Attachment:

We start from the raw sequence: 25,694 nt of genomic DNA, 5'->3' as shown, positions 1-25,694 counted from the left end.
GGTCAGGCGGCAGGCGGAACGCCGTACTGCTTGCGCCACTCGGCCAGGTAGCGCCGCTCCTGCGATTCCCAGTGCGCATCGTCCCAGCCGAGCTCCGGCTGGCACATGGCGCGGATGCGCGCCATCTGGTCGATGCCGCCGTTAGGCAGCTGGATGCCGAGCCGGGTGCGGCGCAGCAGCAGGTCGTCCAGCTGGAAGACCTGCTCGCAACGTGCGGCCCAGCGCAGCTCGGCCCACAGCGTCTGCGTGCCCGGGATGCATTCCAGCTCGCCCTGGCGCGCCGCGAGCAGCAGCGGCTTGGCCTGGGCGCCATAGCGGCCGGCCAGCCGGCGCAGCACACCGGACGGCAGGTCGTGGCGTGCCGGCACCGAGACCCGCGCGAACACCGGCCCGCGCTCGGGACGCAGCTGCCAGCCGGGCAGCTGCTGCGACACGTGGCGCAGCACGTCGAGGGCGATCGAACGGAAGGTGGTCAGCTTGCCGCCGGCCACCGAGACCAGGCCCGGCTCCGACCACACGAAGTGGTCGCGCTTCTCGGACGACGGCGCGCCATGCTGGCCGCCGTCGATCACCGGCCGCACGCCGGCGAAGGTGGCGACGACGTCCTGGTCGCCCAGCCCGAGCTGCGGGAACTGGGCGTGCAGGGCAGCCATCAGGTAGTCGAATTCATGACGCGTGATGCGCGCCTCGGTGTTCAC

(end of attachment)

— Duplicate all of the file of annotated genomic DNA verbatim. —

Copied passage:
We start from the raw sequence: 25,694 nt of genomic DNA, 5'->3' as shown, positions 1-25,694 counted from the left end.
GGTCAGGCGGCAGGCGGAACGCCGTACTGCTTGCGCCACTCGGCCAGGTAGCGCCGCTCCTGCGATTCCCAGTGCGCATCGTCCCAGCCGAGCTCCGGCTGGCACATGGCGCGGATGCGCGCCATCTGGTCGATGCCGCCGTTAGGCAGCTGGATGCCGAGCCGGGTGCGGCGCAGCAGCAGGTCGTCCAGCTGGAAGACCTGCTCGCAACGTGCGGCCCAGCGCAGCTCGGCCCACAGCGTCTGCGTGCCCGGGATGCATTCCAGCTCGCCCTGGCGCGCCGCGAGCAGCAGCGGCTTGGCCTGGGCGCCATAGCGGCCGGCCAGCCGGCGCAGCACACCGGACGGCAGGTCGTGGCGTGCCGGCACCGAGACCCGCGCGAACACCGGCCCGCGCTCGGGACGCAGCTGCCAGCCGGGCAGCTGCTGCGACACGTGGCGCAGCACGTCGAGGGCGATCGAACGGAAGGTGGTCAGCTTGCCGCCGGCCACCGAGACCAGGCCCGGCTCCGACCACACGAAGTGGTCGCGCTTCTCGGACGACGGCGCGCCATGCTGGCCGCCGTCGATCACCGGCCGCACGCCGGCGAAGGTGGCGACGACGTCCTGGTCGCCCAGCCCGAGCTGCGGGAACTGGGCGTGCAGGGCAGCCATCAGGTAGTCGAATTCATGACGCGTGATGCGCGCCTCGGTGTTCAC